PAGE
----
When working with a lab full of HPE ProCurve/Aruba switches (or you just want to know who is who in a stack of switches) the chassislocate CLI command comes in really handy by either blinking or holding solid the blue locator light. See the screenshots below for a little more info.

It’s that magical time of the year where…new network switches arrive! Given that the new Aruba branding has taken full control of what was ProCurve I thought I should post some photos of the new paintwork. Happy to say the colour black isn’t half bad!

Included in the images are

  • J9729A 2920-48G-PoE+
  • J9728A 2920-48G
  • J9731A 2920 2-Port 10Gbe SFP+ Module
  • J9733A 2920 2-Port Stacking Module
  • J9734A 2920 0.5m Stacking Cable

So this post is a more a reminder to me than anything else but…having recently come across the Microsoft TechNet article ‘Keyboard Shortcuts for the Windows PowerShell ISE’ (https://msdn.microsoft.com/powershell/scripting/core-powershell/ise/keyboard-shortcuts-for-the-windows-powershell-ise) I thought it necessary to highlight the two keyboard shortcuts….

Ctrl + J – brings up a list of code snippet templates (e.g. try-catch-finally and do-until)
Ctrl + M – expand or collapse braces

See the screenshots below for a demo and do make sure you try them yourself!

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Error 8024400E appears on the clients...

After recently deploying a Windows Server 2012 R2 WSUS server (afraid we couldn’t wait much longer for 2016 (which is now out by the way!)) we started seeing Error 8024400E on our clients and servers (from 2008R2/Windows 7 to Server 2012 R2/Windows 10).

As it transpires Microsoft published KB3159706 for the WSUS server which adds some new features to be able to manage Windows 10 updates and thus requires some manual post installation steps which can be found at this link here – https://support.microsoft.com/en-gb/kb/3159706.

The steps only took a few minutes to go through so it was a pretty easy fix in the end.

In this guide I’ll show a ‘working’ method to upgrade from MySQL Server 5.1 to 5.5 on a Windows Server 2008 R2 machine. In this case MySQL Server 5.1 was installed by the Microsoft Web Platform Installer some time ago, however this version doesn’t deliver very good performance (and its horribly outdated!) so it was time to get it replaced.

The good chaps at MySQL do offer a guide on how to do this on their website – https://dev.mysql.com/doc/refman/5.5/en/windows-upgrading.html however I hope you will find this one will serve you better.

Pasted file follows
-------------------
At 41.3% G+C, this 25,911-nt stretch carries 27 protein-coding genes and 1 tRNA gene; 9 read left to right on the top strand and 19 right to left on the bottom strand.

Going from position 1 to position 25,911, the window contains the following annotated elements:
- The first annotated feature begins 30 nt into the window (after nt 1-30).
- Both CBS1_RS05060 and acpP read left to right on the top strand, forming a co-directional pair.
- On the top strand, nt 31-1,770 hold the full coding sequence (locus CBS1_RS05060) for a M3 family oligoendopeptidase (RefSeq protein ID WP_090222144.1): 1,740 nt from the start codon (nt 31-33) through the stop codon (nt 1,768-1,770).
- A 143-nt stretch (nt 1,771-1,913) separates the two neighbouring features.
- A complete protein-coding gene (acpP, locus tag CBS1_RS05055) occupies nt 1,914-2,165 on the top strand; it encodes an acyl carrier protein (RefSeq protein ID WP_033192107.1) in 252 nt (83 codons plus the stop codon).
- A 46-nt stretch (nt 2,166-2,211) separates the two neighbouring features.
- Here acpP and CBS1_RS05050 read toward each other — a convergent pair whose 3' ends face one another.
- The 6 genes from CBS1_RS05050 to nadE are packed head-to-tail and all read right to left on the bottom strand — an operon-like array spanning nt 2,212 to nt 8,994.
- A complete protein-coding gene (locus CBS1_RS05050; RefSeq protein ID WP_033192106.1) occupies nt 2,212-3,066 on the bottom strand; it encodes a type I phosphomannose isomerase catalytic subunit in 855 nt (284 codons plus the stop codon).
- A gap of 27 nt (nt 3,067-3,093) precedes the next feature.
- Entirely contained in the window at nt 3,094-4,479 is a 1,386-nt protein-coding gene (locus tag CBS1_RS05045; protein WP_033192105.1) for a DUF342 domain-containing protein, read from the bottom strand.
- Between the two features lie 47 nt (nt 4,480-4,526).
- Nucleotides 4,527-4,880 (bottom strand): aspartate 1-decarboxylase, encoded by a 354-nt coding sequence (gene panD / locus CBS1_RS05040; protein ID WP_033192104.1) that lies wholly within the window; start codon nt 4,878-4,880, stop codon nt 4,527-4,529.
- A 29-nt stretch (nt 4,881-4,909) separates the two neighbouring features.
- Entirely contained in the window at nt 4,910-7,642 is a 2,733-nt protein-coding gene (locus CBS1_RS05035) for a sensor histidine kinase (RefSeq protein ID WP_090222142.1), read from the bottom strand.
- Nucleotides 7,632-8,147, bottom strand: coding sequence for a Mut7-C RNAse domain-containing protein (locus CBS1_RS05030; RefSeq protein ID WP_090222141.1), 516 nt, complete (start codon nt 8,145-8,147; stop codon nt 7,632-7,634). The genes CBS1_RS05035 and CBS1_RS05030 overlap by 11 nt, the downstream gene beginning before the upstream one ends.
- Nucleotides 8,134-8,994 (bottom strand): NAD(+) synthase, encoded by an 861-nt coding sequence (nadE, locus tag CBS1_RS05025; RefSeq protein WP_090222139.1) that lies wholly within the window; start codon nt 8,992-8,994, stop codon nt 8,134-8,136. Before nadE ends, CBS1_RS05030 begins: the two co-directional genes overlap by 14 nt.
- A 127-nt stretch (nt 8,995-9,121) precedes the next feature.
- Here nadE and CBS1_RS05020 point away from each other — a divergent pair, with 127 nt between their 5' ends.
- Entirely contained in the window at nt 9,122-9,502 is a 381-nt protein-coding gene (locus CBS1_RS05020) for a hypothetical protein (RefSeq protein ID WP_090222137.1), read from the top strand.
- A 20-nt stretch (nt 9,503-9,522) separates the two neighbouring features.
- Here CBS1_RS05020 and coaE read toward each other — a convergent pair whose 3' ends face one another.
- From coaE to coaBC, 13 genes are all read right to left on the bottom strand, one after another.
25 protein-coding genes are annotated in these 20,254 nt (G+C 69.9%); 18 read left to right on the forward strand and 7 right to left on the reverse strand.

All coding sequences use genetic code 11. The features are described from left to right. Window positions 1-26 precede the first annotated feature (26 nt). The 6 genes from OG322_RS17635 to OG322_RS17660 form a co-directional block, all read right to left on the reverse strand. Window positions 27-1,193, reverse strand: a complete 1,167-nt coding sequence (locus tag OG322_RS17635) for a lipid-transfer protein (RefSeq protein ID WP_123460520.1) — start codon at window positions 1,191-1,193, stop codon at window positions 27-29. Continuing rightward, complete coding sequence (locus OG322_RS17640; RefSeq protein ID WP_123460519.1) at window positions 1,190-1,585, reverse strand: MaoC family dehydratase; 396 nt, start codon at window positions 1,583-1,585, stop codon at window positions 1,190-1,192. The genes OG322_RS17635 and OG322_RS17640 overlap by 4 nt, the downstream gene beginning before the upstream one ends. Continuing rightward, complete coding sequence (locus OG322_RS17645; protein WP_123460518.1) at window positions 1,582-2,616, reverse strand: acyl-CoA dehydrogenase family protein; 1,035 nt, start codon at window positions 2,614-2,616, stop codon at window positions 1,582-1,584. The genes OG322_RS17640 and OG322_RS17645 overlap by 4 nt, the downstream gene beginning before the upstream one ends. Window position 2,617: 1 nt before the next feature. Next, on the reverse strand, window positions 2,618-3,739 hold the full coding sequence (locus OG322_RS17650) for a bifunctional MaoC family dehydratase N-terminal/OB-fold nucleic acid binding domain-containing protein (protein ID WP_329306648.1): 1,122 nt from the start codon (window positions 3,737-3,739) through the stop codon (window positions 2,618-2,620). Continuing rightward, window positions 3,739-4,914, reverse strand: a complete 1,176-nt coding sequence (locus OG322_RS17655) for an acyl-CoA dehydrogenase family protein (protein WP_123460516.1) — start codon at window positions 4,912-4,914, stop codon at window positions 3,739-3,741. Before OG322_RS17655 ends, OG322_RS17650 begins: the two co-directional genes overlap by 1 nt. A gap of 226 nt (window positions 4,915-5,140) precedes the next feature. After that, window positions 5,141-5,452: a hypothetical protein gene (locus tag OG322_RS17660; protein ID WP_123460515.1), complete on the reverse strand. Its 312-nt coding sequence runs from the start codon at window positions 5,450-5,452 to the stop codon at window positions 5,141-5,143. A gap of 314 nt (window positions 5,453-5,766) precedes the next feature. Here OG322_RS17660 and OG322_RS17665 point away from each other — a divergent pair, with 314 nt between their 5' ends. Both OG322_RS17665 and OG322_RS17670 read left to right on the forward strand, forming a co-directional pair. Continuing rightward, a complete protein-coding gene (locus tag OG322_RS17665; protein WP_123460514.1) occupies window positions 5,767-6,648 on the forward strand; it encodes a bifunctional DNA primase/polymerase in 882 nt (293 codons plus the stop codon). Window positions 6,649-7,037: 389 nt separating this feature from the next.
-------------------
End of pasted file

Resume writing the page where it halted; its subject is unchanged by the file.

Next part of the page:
A few points to note before we continue….

  • This guide assumes you are using a default install of MySQL Server 5.1 (as delivered by the Microsoft Web Platform Installer)
  • This guide only looks at a ‘simple’ server deployment i.e. no clustering or other funky features are in use
  • It is recommended to jump only one version at a time when going from MySQL version to version e.g. 5.1 to 5.5 (there were no 5.2, 5.3 or 5.4 versions) and then 5.5 to 5.6 and 5.6 to 5.7…
  • You can download previous versions of MySQL Server from this link – http://dev.mysql.com/downloads/mysql/ just click on the ‘Looking for previous GA versions?’ link
  • Be sure to take a backup of your databases before you attempt this guide on a production machine (see https://dev.mysql.com/doc/refman/5.5/en/backup-methods.html for some ideas on how to do this)
  • If possible run through the upgrade process a few times on a testing machine (one that you can break and no one will notice) first

So on with the guide!

Final point to note….this guide only works with migrations to 5.5 from 5.1, if going to further versions you will be missing some tables which will in turn generate error messages during the upgrade process. More information on that here http://dba.stackexchange.com/questions/54608/innodb-error-table-mysql-innodb-table-stats-not-found-after-upgrade-to-mys.

Work is coming along nicely with the Server Room, we’ve now removed the last Cisco switch from our infrastructure and the HP 5400R series switch is deployed replacing the 2530 that was in its place; over time we’ll be bringing more fibre from our edge switches into this room as well hence the number of SFP+ ports on the 5400R. The entire front of the cabinet is now populated with hardware or a blanking panel as well (panels available from Comms Express) to keep things looking tidy. I wish there were a little more that I could do with the cables coming into the 5400R however with a very narrow rack there’s not much that can be done.

Some interesting things have come out of both Rucks and PaloAlto recently in that they offer Hyper-V compatible VMs for their services which could free up a further 3U of space and remove a further 4-6 cables out of the picture.

Looking for some fun ways to get more out of your your Smart Card deployment? If so have you tried……?

  1. Use Smart Cards to login to your Servers via Remote Desktop
  2. Use Smart Cards with the PowerShell Get-Credential Commandlet
  3. Use Smart Cards with your Firewall for single sign on
  4. Use Smart Cards to login to IIS Web Applications (just a box to tick and a radio option to select)